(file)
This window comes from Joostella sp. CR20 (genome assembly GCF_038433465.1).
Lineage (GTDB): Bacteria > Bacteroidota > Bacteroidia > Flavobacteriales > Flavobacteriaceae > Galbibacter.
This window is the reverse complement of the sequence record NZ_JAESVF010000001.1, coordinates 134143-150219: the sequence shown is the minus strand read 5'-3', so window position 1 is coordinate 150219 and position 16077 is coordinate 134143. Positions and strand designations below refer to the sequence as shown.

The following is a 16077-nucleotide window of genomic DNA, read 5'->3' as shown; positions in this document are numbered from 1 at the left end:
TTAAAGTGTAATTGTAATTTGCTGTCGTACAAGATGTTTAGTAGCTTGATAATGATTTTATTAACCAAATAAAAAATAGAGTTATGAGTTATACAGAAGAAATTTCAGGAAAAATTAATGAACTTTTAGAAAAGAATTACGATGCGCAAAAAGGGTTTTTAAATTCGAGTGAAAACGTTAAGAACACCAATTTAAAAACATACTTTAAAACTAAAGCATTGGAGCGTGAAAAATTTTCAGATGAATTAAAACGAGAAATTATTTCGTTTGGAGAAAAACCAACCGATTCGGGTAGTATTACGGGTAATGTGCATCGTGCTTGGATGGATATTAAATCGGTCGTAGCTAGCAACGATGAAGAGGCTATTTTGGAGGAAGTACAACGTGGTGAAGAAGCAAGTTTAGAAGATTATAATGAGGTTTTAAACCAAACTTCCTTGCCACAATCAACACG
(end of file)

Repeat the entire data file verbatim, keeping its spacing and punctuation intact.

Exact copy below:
This window comes from Joostella sp. CR20 (genome assembly GCF_038433465.1).
Lineage (GTDB): Bacteria > Bacteroidota > Bacteroidia > Flavobacteriales > Flavobacteriaceae > Galbibacter.
This window is the reverse complement of the sequence record NZ_JAESVF010000001.1, coordinates 134143-150219: the sequence shown is the minus strand read 5'-3', so window position 1 is coordinate 150219 and position 16077 is coordinate 134143. Positions and strand designations below refer to the sequence as shown.

The following is a 16077-nucleotide window of genomic DNA, read 5'->3' as shown; positions in this document are numbered from 1 at the left end:
TTAAAGTGTAATTGTAATTTGCTGTCGTACAAGATGTTTAGTAGCTTGATAATGATTTTATTAACCAAATAAAAAATAGAGTTATGAGTTATACAGAAGAAATTTCAGGAAAAATTAATGAACTTTTAGAAAAGAATTACGATGCGCAAAAAGGGTTTTTAAATTCGAGTGAAAACGTTAAGAACACCAATTTAAAAACATACTTTAAAACTAAAGCATTGGAGCGTGAAAAATTTTCAGATGAATTAAAACGAGAAATTATTTCGTTTGGAGAAAAACCAACCGATTCGGGTAGTATTACGGGTAATGTGCATCGTGCTTGGATGGATATTAAATCGGTCGTAGCTAGCAACGATGAAGAGGCTATTTTGGAGGAAGTACAACGTGGTGAAGAAGCAAGTTTAGAAGATTATAATGAGGTTTTAAACCAAACTTCCTTGCCACAATCAACACG